Doubts crept in from the thick darkness. Was she strong enough for such an intense expedition? Could she help lead them to their destination? What if she got off course and killed them all? She couldn’t disappoint the memory of her father, couldn’t let him down.

Her phone rang in her pocket, jolting her from her pathetic brooding. She rolled her eyes at her cousin Saylor’s picture staring up at her from the screen. What could she possibly want now? Did she have some kind of ESP that told her Julie was in complete freak-out mode?

She cleared her throat, hoping her pity party didn’t linger in her voice. “Hello?”

“Hey. I just heard about the accident. What’s going to happen now?” Saylor’s clipped tone pulled Julie back from her fretting even more.

“I don’t know. Mason says he has a plan. He’s laying it all out tomorrow morning at ten.” Julie stared at the lights shining from the bed-and-breakfast’s windows.

“I have a meeting with a supplier for Ascent at nine-thirty I can’t miss.” Saylor’s tapping on her computer came over the phone.

Julie didn’t know how her cousin could handle everything she did. Not only was she the head of distribution for the outdoor supply company, Ascent, Inc., but Mason had talked her into overseeing the expedition’s base. She’d be the one coordinating the resupply stops along the trail, which made sense given the large chunk of change Ascent contributed to the expedition. It was a massive undertaking, but if anyone could do it, Saylor could. She always excelled at being in charge.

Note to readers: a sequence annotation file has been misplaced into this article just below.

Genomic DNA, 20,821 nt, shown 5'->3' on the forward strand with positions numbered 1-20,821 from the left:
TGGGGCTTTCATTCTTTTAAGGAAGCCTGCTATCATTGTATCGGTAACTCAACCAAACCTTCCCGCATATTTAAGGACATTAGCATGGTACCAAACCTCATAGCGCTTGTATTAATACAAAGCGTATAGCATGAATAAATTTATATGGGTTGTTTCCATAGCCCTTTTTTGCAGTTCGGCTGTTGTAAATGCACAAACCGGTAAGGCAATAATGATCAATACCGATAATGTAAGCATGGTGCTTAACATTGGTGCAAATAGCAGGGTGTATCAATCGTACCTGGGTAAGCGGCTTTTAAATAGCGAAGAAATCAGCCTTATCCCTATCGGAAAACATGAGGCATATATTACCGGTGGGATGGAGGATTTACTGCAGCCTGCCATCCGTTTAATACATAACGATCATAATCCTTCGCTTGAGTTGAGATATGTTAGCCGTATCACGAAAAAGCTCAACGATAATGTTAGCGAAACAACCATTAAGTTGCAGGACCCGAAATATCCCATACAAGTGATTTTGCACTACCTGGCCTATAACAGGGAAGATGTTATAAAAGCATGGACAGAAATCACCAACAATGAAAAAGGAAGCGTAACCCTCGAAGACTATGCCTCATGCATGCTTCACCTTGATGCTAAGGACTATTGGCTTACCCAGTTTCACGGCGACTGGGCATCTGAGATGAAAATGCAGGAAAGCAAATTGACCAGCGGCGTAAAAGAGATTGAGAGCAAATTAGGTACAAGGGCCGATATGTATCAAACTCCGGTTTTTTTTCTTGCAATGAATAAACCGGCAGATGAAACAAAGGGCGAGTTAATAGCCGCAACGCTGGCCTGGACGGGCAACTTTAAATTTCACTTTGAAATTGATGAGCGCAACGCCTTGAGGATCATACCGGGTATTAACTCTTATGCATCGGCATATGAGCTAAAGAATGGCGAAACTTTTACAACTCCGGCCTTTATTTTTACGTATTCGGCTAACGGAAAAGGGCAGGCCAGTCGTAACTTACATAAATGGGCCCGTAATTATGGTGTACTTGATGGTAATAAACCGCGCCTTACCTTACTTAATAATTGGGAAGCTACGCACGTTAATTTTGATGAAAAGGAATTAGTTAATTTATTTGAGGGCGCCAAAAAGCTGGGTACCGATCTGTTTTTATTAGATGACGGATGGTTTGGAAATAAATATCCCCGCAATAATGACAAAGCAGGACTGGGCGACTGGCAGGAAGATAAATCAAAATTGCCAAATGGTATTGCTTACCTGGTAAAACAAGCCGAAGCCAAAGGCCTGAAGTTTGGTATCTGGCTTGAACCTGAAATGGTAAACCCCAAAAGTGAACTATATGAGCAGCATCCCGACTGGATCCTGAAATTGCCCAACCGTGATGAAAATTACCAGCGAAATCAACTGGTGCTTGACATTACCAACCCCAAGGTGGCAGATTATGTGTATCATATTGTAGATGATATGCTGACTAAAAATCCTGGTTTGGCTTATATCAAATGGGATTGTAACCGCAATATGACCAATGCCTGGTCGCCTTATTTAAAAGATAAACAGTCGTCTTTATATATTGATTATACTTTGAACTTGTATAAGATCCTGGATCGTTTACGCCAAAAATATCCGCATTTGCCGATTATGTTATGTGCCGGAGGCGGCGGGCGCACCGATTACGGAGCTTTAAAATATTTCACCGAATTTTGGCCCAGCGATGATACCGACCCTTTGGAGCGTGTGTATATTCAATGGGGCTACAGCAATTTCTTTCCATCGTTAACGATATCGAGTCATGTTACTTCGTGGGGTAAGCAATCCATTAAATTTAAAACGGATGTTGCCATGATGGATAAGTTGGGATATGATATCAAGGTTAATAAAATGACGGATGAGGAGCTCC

“I’ll let Mason know you’ll be late.” Julie threaded her fingers through Tolstoy’s fur as he sat next to her with a whine.

“I could strangle that man right now for his lack of info. Would it kill him to send out a quick text to fill us in?” Saylor growled.

She tended to be intense. It made her a little scary sometimes, but Julie loved that about her cousin. They were the exact opposites, which Julie had needed when things got rough.

A shiver raked through Julie. “You know Mason. He probably figures there’s no need to discuss it until we’re together.”

Tags: Sara Blackard Alaskan Rebels Romance